To those who would try to unmask us:
We wear masks, not because we are police agents nor because we are always intent on startin somethin, but rather we cover our faces to remain safe in conflict-filled situations involving the police. Contrary to the opinion popular among a certain segment of the protester population, white people do sometimes get targeted by the police even when they are in majority black crowds. In our experience, police pick out and target or scapegoat rebellious individuals with easily identifiable features: a brightly colored piece of clothing for example. They do this in order to make a quick and successful arrest with easily communicated orders.
This is why we wear dark clothes and masks. It’s not (just) because we think we look good dressed up like ninjas. To act by, say, de-arresting a fellow rebel and then change one’s clothing is one way of avoiding police repression. The more people who do this, the safer we all are. The fewer masked people there are on the streets the more those who fight are left exposed. Even if you are not going to break the law, wearing a mask is a subtle way of increasing the safety and the power of the crowd. Where there are security cameras or police video surveillance, which is to say almost everywhere these days, everyone should be wearing a mask. The more the police recognize you, the more likely you are to be targeted for arrest or additional surveillance.
To those who say we’ve started all the fires:
At best this is the highest form of self-delusion. At worst it is intentional manipulation that could lead to serious legal consequences. In addition to simply being wrong, claiming that the many acts of arson committed over the past year were perpetrated by white people erases the agency of black rebels. According to this logic black people will only violently rebel if they are put up to it by whites.
To the activists:
Let’s make a deal. We promise not to disrupt your Non-Violent Direct Actions and Civil Disobedience spaces. Hell, most of us probably won’t even show up. In return, the only thing we ask is that you stop coming into the space of a riot and attempting to control what is by definition an uncontrollable situation.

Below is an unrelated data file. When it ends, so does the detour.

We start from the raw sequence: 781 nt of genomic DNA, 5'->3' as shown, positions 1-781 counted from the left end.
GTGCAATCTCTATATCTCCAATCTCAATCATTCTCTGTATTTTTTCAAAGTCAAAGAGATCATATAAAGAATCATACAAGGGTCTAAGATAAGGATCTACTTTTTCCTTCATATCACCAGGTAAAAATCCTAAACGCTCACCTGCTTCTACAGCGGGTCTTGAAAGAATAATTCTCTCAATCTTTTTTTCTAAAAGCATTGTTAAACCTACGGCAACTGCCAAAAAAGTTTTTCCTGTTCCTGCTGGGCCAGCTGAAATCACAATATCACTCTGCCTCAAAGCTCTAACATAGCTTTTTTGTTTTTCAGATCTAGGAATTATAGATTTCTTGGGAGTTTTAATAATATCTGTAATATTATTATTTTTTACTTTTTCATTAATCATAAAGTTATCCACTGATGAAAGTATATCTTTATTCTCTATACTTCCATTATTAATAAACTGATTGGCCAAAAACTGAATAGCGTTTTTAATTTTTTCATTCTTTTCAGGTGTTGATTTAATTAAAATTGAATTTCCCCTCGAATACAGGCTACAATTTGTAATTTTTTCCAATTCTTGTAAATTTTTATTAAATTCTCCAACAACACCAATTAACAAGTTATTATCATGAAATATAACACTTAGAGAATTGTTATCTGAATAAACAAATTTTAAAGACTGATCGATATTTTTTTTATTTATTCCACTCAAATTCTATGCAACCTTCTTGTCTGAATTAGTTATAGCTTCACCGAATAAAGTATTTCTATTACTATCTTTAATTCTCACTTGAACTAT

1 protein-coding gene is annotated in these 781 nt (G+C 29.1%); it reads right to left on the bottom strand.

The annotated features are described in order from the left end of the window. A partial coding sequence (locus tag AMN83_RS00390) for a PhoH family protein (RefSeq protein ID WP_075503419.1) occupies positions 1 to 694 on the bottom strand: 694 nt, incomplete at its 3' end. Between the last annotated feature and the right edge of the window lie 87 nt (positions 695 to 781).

Unlike you, we don’t want you to stop doing what you think is right and we’re not really interested in convincing you to see things our way at all costs. If, when it comes down to it, we just disagree on fundamental issues, then so be it. We’ll have to find some way of co-existing.
We could go further to criticize all the specialized roles of the official Movement like legal observer, street medic, live streamer or citizen journalist. It’s not that we think that no one should be carrying medical supplies and possess the training to use them under the most stressful of circumstances. Or that, even though most footage taken at demonstrations serves the interest of the police, there is never a useful reason to have a camera, a note pad and a pen. It’s just that the more people there are standing around watching, spectating, the less people there are actually participating. And if we’re actually going to win we’re going to need all the active participation we can get. So by all means, bring your camera, your maalox and your bandages, but also, bring your gas mask, your leather gloves, and an extra t-shirt to tie around your face. Refuse to be confined to a single role that excludes you from participation in all others. Break down the division between fighters and care-takers, between actors and supporters.
Even while we make this gentle criticism we also recognize that not everyone feels comfortable doing everything. Different people have different inclinations and comfort levels and we respect this difference. Hopefully others can begin to do the same.
– A few of the many anarchists in St. Louis
P.S. We’re not all white!